SA: Indeed. What fascinates me about Miller is that you could see elements of his own autobiography in practically every play he wrote and yet he always denied that they were anything to do with his own personal life.  I think that’s because he felt in a way they weren’t. He took elements of his personal life and used them to make his characters feel more authentic but they spin out from who they were originally based on. Clearly, in Miller’s background, his father had literally come over from Poland with a tag around his neck. He was the last of his family to emigrate. At six-years-old, he came to America and was put to work right away, never went to school, worked hard in the clothing industry, built up his own company. His father had a company where they employed 800 people: The Miltex Women’s Clothing Company. Of course, he had everything invested in stock, so when the crash came along, he lost all his liquidity, the business went bankrupt and he struggled to pay people back because he felt he was bound to do that. At that time, Miller was an impressionable teenager looking at catalogues for college while his older brother Kermit, who was considered at that time the brains of the family and clearly someone with a lot of chutzpah. Kermit was at NYU doing really well and he basically dropped out of college to help the father. He tried to help keep the business solvent, whereas Miller, on the other hand, said, “I need to get out here. I need to go to college.” He managed to get himself a job working at an auto parts warehouse to earn enough money to basically take himself out of New York, out to Michigan to just sort of shed the family in a way. In many ways, Victor and Walter were Kermit and Arthur Miller to some degree but different, just as the father in The Price is different from how the father was. Miller has the figure of his mother and father in several of the plays.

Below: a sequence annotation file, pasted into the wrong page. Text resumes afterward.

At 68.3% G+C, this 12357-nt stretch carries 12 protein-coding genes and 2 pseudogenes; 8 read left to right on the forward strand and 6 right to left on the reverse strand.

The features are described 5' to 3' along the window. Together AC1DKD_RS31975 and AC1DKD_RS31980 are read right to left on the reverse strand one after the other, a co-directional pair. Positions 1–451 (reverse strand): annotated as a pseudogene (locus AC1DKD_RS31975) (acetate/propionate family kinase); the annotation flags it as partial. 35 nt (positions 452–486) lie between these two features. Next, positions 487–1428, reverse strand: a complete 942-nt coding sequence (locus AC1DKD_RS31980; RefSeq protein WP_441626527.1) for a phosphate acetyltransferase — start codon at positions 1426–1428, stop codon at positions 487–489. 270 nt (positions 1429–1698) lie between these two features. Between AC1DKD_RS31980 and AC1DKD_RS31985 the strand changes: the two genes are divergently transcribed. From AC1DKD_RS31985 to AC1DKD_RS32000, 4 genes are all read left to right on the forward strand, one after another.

After the Fall is another play when parents feature, and we do have the mother very much railing against the father bitterly for losing all the money. I don’t know if Miller’s mother actually threw up on Miller’s father, but she really was very viciously upset by it even though they stayed together. Jewish couples— in the 1930s -- were not going to get a divorce. You stayed together, you stuck it out. But she made a lot of speeches about “I gave up my career for you.” Not even a career as pianist but as a teacher. “I gave up my career as a teacher to marry you and this is what you gave me.” Miller’s mother was a very good musician, not a harpist, but a pianist. There are lots of autobiographical bits in the background in the play. Miller said he actually met an old furniture dealer just like Gregory Solomon. A lot of his plays have someone he’s met who he then evolved into a character, but they become unique to the play itself. At the end of the day the play is not autobiographical, it’s just using some figures from Miller’s personal history to become more authentic.